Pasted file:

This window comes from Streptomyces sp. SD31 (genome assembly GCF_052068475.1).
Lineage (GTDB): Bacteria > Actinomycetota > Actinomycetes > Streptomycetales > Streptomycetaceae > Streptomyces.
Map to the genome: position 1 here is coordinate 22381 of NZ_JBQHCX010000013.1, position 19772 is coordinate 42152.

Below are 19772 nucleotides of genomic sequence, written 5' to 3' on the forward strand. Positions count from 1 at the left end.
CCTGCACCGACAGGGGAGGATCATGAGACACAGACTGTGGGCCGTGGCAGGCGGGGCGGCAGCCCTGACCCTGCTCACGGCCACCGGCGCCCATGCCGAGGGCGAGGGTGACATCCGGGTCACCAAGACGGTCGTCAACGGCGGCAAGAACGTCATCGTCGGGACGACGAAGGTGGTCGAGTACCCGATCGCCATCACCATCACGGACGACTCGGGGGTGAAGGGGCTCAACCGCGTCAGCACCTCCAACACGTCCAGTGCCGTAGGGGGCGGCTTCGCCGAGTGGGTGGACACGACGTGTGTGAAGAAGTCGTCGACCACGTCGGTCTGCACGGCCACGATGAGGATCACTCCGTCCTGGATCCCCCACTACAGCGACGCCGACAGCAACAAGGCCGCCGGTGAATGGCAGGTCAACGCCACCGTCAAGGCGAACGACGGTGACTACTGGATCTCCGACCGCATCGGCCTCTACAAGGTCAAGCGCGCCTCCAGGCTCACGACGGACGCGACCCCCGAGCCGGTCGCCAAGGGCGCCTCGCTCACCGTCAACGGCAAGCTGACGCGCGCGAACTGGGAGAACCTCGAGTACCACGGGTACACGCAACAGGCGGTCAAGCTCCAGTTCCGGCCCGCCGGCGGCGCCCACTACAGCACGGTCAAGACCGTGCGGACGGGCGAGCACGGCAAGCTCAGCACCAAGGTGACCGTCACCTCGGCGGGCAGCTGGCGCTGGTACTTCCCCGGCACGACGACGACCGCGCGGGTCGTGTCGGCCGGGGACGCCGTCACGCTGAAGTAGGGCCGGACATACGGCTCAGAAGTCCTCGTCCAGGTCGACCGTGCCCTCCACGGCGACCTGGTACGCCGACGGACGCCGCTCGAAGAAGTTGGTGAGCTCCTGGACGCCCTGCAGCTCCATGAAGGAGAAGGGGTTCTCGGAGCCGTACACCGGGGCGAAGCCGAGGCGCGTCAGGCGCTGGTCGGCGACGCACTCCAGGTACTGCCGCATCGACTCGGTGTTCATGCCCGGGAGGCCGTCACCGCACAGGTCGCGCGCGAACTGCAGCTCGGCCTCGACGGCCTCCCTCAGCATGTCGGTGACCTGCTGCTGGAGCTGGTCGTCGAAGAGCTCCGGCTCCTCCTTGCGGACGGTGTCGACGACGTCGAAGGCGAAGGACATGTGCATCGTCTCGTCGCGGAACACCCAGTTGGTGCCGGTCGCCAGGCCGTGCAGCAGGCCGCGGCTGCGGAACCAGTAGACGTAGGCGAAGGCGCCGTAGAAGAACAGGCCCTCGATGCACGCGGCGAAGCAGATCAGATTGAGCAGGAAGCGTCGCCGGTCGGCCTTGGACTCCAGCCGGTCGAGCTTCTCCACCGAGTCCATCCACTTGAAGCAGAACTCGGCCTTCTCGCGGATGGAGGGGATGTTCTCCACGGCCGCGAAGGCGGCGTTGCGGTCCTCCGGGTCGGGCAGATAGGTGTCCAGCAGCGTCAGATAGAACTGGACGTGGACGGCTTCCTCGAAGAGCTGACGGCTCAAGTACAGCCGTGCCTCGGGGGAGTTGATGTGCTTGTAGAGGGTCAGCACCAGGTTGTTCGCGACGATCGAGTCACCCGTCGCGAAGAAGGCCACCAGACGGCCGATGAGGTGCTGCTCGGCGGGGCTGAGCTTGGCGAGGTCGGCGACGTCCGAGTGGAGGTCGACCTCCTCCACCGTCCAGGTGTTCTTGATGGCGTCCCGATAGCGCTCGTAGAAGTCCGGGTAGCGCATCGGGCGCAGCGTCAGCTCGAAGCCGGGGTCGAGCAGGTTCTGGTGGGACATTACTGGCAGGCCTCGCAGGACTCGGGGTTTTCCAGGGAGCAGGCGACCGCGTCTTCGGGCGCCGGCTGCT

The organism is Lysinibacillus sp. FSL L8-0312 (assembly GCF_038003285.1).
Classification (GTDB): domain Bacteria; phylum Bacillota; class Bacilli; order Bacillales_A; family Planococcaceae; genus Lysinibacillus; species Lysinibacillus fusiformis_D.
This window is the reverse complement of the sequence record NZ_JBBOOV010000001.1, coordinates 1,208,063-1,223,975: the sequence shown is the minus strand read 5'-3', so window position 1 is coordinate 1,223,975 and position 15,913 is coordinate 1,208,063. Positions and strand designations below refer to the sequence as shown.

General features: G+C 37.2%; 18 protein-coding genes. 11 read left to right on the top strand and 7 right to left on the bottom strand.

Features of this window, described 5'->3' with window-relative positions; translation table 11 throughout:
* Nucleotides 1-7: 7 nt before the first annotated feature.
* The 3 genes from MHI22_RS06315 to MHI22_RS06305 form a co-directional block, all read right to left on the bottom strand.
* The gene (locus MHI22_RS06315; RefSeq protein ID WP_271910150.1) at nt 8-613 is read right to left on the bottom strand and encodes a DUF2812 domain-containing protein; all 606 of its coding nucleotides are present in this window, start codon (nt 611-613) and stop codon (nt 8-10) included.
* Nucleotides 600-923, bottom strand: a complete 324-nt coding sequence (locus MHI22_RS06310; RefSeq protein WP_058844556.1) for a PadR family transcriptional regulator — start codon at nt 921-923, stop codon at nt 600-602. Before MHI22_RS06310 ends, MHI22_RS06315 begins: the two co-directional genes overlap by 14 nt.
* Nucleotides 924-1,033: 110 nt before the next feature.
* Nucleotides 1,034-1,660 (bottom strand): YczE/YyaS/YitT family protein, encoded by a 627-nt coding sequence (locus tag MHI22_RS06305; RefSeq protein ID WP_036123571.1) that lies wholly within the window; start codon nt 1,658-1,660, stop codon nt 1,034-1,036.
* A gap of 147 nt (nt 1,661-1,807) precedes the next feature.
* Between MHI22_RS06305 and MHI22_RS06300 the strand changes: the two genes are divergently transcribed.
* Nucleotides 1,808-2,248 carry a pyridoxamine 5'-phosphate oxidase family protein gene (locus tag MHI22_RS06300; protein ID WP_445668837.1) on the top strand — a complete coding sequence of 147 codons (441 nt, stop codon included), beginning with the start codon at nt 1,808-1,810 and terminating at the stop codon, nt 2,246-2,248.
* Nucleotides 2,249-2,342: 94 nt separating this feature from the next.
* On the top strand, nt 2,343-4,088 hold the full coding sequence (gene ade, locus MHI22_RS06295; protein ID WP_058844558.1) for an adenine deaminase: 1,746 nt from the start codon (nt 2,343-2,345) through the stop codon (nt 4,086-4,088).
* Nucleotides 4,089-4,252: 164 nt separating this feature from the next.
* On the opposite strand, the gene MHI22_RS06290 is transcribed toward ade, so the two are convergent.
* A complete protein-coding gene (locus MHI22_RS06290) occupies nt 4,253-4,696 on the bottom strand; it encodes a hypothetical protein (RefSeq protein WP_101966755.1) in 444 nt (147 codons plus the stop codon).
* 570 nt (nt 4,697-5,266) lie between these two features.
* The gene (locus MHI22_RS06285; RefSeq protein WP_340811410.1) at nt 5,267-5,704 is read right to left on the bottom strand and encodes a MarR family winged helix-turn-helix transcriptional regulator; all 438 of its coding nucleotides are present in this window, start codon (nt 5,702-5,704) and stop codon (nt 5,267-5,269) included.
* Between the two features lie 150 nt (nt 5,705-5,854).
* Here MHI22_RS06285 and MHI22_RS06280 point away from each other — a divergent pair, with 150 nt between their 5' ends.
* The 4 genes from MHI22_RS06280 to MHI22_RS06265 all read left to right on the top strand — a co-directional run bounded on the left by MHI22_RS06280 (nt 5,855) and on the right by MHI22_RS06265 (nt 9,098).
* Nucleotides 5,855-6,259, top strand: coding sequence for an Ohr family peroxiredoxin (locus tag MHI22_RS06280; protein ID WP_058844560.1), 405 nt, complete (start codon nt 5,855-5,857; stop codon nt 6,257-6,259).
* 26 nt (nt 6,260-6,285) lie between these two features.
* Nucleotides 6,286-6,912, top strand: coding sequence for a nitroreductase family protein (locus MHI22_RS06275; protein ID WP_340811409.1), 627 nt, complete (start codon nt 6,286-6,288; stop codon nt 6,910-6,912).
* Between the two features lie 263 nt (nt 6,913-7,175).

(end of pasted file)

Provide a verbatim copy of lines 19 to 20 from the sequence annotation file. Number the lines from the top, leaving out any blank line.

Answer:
* Nucleotides 1,808-2,248 carry a pyridoxamine 5'-phosphate oxidase family protein gene (locus tag MHI22_RS06300; protein ID WP_445668837.1) on the top strand — a complete coding sequence of 147 codons (441 nt, stop codon included), beginning with the start codon at nt 1,808-1,810 and terminating at the stop codon, nt 2,246-2,248.
* Nucleotides 2,249-2,342: 94 nt separating this feature from the next.